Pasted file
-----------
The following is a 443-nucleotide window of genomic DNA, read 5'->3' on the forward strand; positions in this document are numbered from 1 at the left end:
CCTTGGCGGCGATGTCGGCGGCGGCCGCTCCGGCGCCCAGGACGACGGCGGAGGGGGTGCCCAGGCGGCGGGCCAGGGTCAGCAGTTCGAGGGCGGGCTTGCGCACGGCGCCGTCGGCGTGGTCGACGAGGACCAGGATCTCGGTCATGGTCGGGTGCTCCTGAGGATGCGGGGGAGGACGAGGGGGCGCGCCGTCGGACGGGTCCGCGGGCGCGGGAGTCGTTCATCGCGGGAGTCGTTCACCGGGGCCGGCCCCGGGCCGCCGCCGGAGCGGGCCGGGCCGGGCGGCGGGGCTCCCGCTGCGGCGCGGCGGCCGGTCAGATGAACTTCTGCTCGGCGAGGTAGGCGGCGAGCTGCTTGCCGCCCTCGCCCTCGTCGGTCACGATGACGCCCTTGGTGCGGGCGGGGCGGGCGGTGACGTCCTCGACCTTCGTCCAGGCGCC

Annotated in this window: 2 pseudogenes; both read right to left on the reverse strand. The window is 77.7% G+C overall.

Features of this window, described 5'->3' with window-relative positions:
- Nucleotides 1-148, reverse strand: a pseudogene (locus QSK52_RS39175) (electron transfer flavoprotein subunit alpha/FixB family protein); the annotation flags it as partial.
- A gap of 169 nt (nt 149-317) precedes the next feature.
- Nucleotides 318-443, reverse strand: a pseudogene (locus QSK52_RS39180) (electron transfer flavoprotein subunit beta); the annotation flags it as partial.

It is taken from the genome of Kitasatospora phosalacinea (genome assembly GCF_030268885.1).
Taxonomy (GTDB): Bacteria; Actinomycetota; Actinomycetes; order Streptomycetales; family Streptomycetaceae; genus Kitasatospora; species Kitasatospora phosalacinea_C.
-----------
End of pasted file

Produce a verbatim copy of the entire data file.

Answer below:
The following is a 443-nucleotide window of genomic DNA, read 5'->3' on the forward strand; positions in this document are numbered from 1 at the left end:
CCTTGGCGGCGATGTCGGCGGCGGCCGCTCCGGCGCCCAGGACGACGGCGGAGGGGGTGCCCAGGCGGCGGGCCAGGGTCAGCAGTTCGAGGGCGGGCTTGCGCACGGCGCCGTCGGCGTGGTCGACGAGGACCAGGATCTCGGTCATGGTCGGGTGCTCCTGAGGATGCGGGGGAGGACGAGGGGGCGCGCCGTCGGACGGGTCCGCGGGCGCGGGAGTCGTTCATCGCGGGAGTCGTTCACCGGGGCCGGCCCCGGGCCGCCGCCGGAGCGGGCCGGGCCGGGCGGCGGGGCTCCCGCTGCGGCGCGGCGGCCGGTCAGATGAACTTCTGCTCGGCGAGGTAGGCGGCGAGCTGCTTGCCGCCCTCGCCCTCGTCGGTCACGATGACGCCCTTGGTGCGGGCGGGGCGGGCGGTGACGTCCTCGACCTTCGTCCAGGCGCC

Annotated in this window: 2 pseudogenes; both read right to left on the reverse strand. The window is 77.7% G+C overall.

Features of this window, described 5'->3' with window-relative positions:
- Nucleotides 1-148, reverse strand: a pseudogene (locus QSK52_RS39175) (electron transfer flavoprotein subunit alpha/FixB family protein); the annotation flags it as partial.
- A gap of 169 nt (nt 149-317) precedes the next feature.
- Nucleotides 318-443, reverse strand: a pseudogene (locus QSK52_RS39180) (electron transfer flavoprotein subunit beta); the annotation flags it as partial.

It is taken from the genome of Kitasatospora phosalacinea (genome assembly GCF_030268885.1).
Taxonomy (GTDB): Bacteria; Actinomycetota; Actinomycetes; order Streptomycetales; family Streptomycetaceae; genus Kitasatospora; species Kitasatospora phosalacinea_C.